Editor's note: Manteca Unified is marking its 50th year of unification. This is an occasional series on schools that are tied into the district’s history.
By DENNIS WYATT
Calla is a name that’s been associated with Manteca education for the past 114 consecutive years.
The Calla High campus on the southeast corner of East Highway 120 and Austin Road can trace its roots back to 1901.
That’s when the first school of the 20th century was built in San Joaquin County. Back then, there were 35,452 residents in the entire county. Today, Manteca alone has 75,000 residents.
Ten residents in the Calla area petitioned the county for a school. An election was conducted in 1900 approving the formation of the district and the issuance of a bond for $1,600 at 6 percent interest payable over 18 years.
The original one-room structure is the forerunner of today’s Calla campus that houses Manteca Unified School District’s original continuation high school. Part of the campus also houses the Manteca Community Action Programs for handicapped adults.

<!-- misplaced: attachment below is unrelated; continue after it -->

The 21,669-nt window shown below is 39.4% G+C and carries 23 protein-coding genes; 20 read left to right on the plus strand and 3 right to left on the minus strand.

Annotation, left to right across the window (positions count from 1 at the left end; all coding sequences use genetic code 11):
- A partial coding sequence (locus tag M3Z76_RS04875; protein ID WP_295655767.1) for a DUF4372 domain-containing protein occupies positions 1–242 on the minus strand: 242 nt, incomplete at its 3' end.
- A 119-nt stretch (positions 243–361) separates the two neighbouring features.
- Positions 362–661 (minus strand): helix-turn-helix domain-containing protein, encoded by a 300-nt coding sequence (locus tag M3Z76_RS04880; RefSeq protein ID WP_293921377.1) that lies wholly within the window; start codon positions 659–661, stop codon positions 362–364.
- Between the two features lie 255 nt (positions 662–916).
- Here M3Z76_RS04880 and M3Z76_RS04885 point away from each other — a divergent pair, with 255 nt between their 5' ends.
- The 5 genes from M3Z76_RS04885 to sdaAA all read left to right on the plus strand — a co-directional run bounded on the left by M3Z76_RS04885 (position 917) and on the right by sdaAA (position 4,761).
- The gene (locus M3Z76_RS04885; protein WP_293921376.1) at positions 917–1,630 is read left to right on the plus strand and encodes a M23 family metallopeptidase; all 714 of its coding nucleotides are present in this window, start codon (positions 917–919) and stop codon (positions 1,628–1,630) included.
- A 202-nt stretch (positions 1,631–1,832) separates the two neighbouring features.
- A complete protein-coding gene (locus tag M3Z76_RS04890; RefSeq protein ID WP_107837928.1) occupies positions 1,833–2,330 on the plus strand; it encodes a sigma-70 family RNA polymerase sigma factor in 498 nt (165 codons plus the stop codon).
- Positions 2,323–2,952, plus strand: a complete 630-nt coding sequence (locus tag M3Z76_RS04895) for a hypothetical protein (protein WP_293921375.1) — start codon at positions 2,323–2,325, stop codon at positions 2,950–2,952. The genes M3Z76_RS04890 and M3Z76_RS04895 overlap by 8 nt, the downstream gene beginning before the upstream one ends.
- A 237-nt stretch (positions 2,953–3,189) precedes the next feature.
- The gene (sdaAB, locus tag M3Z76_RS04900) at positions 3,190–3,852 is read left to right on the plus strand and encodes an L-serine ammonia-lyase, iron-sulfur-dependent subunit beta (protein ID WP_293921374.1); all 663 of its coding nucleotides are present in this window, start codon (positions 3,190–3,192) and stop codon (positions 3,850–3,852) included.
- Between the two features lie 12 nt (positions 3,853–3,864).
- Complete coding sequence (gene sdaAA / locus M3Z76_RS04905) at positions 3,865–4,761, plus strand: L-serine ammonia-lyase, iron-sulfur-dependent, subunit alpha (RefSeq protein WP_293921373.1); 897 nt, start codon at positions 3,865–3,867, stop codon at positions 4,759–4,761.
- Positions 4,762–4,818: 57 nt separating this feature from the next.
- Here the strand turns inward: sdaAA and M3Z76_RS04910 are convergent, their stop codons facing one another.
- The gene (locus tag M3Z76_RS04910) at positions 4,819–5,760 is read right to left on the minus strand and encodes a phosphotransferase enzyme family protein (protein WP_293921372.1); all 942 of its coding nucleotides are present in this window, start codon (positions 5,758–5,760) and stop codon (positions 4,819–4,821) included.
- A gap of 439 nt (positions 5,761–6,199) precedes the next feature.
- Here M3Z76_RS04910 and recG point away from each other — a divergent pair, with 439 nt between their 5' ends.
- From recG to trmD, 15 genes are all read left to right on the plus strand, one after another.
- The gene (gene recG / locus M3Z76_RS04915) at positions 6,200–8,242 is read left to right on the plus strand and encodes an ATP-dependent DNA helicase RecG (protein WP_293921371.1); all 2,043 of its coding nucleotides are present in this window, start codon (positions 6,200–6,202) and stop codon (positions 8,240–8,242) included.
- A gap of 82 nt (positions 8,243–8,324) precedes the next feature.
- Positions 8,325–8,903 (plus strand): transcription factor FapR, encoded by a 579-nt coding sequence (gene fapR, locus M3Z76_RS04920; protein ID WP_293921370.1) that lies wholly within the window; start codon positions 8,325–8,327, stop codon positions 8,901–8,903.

Emma Fink Goodwin was one of the first teachers. She was paid in 1901 with $90 a month in gold and boarded at the B.A. Goodwin residence for $25 a month and later married the trustee’s son.
The following year, she returned her $10 a month raise so the district could buy sliding doors to divide the school into two classrooms.
The one-room school house was replaced in 1918 when voters approved a bond to purchase two more acres to build a new school at a cost of $13,000. The measure passed 33-22. The old school was sold to Alfred Goodwin for use as a barn for $250.
The second Calla School burned to the ground on Jan. 19, 1934.
The replacement structure includes portions of the current school building and was built at a cost of $21,000.